By Request: Afghanistan

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Strasmangelo Jones asks:

Here's a request. What, exactly, is the US plan for Afghanistan? What would "success" in Afghanistan even look like, and how would America get there?

This is, indeed, the question we need to be asking. The fact that the original mission in Afghanistan, to whip the Taliban and uproot al-Qaeda, didn't quite work and then we went and invaded Iraq and stopped paying attention for several years has left us with a mission in Afghanistan that seems very unclear. When you hear things like our commander in Afghanistan saying we need 400,000 troops you begin to think that the mission he has in mind isn't the appropriate one. Whatever it is you need 400,000 troops to do is something we're going to have to get by without doing, since we're not sending 400,000 troops to Afghanistan.

Meanwhile, it seems to me that the "Anbar Awakening" model in which we took some guys who'd been fighting us, and gave them money to kill al-Qaeda irreconciliables instead, would have a lot of promise in Afghanistan. I think the big problem with the past two years worth of our policy in Iraq hasn't been that it "doesn't work" but that we don't have any reasonable policy objectives and are getting bogged down in a senseless quest for bases, "influence," and a vague sense of victory. Afghanistan seems like a more promising venue for clearer, more limited objectives -- no southern factions playing host to al-Qaeda and the de jure government strong enough to remain the de facto government in the Kabul area.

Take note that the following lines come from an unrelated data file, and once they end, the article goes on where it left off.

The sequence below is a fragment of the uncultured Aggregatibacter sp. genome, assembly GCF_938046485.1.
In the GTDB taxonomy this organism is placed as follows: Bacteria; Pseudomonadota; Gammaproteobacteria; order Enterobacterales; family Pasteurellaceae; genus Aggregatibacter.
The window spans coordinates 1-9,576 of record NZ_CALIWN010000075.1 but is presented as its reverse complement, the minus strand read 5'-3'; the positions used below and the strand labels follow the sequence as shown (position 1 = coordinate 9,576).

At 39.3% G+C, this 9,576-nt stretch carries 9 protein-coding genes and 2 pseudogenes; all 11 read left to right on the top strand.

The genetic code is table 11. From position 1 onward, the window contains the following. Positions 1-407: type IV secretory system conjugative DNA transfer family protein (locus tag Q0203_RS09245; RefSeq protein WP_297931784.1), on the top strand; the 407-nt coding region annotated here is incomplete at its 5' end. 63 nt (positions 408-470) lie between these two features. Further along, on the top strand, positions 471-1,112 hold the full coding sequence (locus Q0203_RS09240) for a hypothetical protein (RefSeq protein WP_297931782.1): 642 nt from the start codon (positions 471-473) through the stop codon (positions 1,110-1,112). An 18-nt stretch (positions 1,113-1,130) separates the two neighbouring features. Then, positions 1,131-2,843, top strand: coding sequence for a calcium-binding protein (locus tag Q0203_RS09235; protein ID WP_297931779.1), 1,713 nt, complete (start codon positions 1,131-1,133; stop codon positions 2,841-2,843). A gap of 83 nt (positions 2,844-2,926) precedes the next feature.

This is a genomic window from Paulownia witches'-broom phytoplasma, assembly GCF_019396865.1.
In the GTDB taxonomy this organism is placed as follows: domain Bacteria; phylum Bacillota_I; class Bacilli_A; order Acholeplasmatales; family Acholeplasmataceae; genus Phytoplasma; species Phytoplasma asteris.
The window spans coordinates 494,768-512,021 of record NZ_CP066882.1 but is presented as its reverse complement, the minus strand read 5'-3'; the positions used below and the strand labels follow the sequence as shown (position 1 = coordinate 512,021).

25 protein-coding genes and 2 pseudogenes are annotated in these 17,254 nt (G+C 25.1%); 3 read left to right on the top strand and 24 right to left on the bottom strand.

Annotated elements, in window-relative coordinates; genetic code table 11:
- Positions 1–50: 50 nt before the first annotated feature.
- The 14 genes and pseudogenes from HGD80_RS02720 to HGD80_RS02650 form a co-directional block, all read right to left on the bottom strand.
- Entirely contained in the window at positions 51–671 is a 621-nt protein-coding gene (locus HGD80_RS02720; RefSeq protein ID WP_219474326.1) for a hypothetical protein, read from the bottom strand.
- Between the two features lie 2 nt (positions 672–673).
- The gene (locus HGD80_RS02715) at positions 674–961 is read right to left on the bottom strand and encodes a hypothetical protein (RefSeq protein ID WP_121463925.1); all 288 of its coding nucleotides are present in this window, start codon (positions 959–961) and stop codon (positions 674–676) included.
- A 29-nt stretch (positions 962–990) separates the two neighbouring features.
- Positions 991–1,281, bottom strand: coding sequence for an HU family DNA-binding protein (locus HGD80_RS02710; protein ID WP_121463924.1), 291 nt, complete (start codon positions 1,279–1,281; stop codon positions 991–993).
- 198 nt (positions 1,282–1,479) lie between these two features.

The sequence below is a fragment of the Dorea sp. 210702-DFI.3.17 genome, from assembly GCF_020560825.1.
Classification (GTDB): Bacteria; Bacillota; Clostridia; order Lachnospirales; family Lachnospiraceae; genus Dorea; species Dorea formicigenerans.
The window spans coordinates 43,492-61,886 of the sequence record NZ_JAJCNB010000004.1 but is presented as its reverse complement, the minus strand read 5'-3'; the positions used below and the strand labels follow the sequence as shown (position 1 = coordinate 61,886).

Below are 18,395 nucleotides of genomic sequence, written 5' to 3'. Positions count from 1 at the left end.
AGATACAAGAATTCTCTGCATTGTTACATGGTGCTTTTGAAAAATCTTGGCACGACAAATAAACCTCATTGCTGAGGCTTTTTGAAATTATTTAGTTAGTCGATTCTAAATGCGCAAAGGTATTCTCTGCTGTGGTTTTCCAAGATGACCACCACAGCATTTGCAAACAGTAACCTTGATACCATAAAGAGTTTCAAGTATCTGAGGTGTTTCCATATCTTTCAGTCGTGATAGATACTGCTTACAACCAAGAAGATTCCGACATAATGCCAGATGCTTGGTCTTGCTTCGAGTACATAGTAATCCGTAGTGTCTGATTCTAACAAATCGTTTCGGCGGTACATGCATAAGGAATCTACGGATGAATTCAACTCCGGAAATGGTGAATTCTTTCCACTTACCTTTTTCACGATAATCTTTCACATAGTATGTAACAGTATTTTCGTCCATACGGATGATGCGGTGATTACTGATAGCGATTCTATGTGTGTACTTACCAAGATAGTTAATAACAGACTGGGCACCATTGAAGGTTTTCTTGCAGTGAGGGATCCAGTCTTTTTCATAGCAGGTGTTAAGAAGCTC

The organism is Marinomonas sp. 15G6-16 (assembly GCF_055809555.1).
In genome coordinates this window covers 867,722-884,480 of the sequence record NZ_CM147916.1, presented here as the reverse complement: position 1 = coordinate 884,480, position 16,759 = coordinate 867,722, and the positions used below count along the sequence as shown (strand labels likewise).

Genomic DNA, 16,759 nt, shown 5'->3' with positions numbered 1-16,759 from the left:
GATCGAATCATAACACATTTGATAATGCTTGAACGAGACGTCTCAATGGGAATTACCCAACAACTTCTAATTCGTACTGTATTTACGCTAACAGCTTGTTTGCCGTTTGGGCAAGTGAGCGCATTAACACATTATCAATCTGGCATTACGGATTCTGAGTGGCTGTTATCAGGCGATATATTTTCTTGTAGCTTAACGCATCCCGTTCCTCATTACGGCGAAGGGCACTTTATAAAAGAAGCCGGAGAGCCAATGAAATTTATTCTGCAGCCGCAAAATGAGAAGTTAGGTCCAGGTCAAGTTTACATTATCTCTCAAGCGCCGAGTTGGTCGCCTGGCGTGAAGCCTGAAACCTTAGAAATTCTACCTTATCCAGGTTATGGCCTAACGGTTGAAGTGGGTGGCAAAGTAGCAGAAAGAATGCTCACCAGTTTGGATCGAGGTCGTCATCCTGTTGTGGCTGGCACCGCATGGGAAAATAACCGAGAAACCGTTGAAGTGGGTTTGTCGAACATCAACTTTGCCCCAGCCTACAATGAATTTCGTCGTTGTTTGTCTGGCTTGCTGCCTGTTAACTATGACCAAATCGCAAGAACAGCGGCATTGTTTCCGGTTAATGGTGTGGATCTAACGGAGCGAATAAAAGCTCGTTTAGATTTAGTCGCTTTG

Stabilizing the whole country would be great, and I'd be happy to send more troops to Afghanistan to do so (especially because I think doing so would bring forth increased involvement from our international partners) since as best I can tell most segments of the Afghan population don't have a real problem with foreign troops being there. But if it's really true that we would need to send 400,000 soldiers over there to accomplish a nationwide stabilization mission then it makes sense to re-redefine our objectives in a more limited way.

But consider that all somewhat provisional, as I'm not really up to speed on the situation and promise to look into it.

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Matthew Yglesias is a former writer and editor at The Atlantic.

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